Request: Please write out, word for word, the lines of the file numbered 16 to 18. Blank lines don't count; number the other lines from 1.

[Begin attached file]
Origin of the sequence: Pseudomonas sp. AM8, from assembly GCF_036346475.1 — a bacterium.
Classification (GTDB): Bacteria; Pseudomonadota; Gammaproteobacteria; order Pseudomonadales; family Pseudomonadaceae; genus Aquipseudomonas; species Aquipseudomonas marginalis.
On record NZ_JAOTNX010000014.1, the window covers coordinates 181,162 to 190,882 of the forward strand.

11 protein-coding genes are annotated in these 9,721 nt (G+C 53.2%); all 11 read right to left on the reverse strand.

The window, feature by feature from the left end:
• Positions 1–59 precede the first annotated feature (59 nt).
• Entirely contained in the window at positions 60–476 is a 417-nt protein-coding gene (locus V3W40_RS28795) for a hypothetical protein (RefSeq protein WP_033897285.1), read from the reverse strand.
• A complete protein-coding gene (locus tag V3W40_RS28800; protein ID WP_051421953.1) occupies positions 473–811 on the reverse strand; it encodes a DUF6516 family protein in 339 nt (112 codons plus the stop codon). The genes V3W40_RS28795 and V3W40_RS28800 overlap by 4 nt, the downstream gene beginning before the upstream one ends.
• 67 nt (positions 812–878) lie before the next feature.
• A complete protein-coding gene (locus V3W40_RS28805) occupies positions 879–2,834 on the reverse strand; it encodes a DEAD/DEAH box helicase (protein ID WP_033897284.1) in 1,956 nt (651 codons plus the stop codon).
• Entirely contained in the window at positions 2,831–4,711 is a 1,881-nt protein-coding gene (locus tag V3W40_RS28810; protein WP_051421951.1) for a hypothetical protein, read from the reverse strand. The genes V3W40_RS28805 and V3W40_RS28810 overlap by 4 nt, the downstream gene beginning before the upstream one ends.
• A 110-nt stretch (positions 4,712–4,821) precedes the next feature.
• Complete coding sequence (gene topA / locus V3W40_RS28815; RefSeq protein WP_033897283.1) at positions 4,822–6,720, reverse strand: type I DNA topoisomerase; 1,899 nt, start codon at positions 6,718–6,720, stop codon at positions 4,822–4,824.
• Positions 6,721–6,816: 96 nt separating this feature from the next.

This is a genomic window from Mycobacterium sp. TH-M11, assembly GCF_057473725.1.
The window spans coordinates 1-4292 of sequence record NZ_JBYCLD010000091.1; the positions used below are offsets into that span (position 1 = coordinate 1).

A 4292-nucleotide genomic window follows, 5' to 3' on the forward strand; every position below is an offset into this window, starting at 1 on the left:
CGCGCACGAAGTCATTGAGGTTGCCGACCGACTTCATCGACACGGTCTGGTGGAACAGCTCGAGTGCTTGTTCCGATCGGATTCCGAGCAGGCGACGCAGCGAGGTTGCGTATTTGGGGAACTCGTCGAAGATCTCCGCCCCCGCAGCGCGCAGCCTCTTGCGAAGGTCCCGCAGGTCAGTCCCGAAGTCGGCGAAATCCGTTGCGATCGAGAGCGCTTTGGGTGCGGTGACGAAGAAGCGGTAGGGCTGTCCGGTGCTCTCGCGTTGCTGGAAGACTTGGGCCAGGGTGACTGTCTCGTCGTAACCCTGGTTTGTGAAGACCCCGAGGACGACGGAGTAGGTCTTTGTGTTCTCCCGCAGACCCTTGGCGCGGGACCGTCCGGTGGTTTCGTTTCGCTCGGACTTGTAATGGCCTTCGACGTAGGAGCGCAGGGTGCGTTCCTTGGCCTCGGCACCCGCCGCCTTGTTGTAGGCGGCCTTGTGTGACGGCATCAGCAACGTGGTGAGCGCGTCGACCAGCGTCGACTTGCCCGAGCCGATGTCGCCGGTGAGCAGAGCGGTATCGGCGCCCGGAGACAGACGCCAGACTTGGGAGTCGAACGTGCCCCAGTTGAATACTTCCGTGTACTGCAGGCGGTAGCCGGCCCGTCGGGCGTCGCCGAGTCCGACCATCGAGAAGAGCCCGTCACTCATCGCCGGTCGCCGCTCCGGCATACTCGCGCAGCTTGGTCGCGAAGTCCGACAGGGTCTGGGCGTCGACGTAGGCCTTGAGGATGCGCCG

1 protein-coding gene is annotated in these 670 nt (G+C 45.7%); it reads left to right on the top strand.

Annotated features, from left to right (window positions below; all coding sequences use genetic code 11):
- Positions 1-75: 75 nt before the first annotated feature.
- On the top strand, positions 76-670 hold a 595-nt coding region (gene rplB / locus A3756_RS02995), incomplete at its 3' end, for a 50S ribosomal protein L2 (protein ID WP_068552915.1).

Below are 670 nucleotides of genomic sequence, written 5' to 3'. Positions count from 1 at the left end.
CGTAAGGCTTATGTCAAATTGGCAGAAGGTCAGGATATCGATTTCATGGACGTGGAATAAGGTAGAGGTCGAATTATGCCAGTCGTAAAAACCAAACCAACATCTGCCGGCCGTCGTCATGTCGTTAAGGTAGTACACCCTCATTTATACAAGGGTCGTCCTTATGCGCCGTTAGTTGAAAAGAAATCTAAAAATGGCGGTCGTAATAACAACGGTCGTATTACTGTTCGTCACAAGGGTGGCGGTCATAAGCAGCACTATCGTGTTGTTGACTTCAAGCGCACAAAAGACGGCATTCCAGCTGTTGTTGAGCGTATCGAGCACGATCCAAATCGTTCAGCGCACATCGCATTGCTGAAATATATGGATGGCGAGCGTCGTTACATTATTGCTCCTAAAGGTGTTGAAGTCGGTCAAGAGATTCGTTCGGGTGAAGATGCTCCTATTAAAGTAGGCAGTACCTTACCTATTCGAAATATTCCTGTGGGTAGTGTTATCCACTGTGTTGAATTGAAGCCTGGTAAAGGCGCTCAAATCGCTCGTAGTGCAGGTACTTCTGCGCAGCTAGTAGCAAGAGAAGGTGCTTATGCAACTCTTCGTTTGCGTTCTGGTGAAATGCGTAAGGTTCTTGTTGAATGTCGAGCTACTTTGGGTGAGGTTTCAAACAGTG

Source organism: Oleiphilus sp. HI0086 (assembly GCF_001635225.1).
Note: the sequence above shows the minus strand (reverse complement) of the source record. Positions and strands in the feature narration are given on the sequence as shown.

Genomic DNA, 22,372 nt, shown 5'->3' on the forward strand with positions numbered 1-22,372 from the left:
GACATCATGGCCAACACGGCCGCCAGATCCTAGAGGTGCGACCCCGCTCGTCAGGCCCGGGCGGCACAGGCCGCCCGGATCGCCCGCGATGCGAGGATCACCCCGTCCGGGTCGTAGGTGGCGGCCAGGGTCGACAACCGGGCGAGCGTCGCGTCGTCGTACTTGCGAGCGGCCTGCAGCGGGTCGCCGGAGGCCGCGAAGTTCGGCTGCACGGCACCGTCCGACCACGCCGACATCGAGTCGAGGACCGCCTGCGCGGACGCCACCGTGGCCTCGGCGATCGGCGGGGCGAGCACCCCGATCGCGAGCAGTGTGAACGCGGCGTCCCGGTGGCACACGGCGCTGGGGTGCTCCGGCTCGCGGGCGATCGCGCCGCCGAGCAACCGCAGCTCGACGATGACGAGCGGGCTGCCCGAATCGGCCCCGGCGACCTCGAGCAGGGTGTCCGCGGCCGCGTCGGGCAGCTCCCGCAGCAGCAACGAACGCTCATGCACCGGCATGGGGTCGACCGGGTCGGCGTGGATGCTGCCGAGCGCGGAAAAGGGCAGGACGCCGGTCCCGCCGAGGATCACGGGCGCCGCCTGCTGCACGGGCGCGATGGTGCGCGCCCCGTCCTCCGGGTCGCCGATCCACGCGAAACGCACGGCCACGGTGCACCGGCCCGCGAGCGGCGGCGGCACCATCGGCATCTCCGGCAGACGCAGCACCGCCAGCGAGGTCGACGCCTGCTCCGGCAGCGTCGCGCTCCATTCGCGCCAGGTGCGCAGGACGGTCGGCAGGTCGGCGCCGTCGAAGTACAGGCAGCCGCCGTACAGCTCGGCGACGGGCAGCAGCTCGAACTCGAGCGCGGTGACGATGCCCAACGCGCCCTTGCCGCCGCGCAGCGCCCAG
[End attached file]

The window spans coordinates 1-4292 of sequence record NZ_JBYCLD010000091.1; the positions used below are offsets into that span (position 1 = coordinate 1).

A 4292-nucleotide genomic window follows, 5' to 3' on the forward strand; every position below is an offset into this window, starting at 1 on the left:
CGCGCACGAAGTCATTGAGGTTGCCGACCGACTTCATCGACACGGTCTGGTGGAACAGCTCGAGTGCTTGTTCCGATCGGATTCCGAGCAGGCGACGCAGCGAGGTTGCGTATTTGGGGAACTCGTCGAAGATCTCCGCCCCCGCAGCGCGCAGCCTCTTGCGAAGGTCCCGCAGGTCAGTCCCGAAGTCGGCGAAATCCGTTGCGATCGAGAGCGCTTTGGGTGCGGTGACGAAGAAGCGGTAGGGCTGTCCGGTGCTCTCGCGTTGCTGGAAGACTTGGGCCAGGGTGACTGTCTCGTCGTAACCCTGGTTTGTGAAGACCCCGAGGACGACGGAGTAGGTCTTTGTGTTCTCCCGCAGACCCTTGGCGCGGGACCGTCCGGTGGTTTCGTTTCGCTCGGACTTGTAATGGCCTTCGACGTAGGAGCGCAGGGTGCGTTCCTTGGCCTCGGCACCCGCCGCCTTGTTGTAGGCGGCCTTGTGTGACGGCATCAGCAACGTGGTGAGCGCGTCGACCAGCGTCGACTTGCCCGAGCCGATGTCGCCGGTGAGCAGAGCGGTATCGGCGCCCGGAGACAGACGCCAGACTTGGGAGTCGAACGTGCCCCAGTTGAATACTTCCGTGTACTGCAGGCGGTAGCCGGCCCGTCGGGCGTCGCCGAGTCCGACCATCGAGAAGAGCCCGTCACTCATCGCCGGTCGCCGCTCCGGCATACTCGCGCAGCTTGGTCGCGAAGTCCGACAGGGTCTGGGCGTCGACGTAGGCCTTGAGGATGCGCCG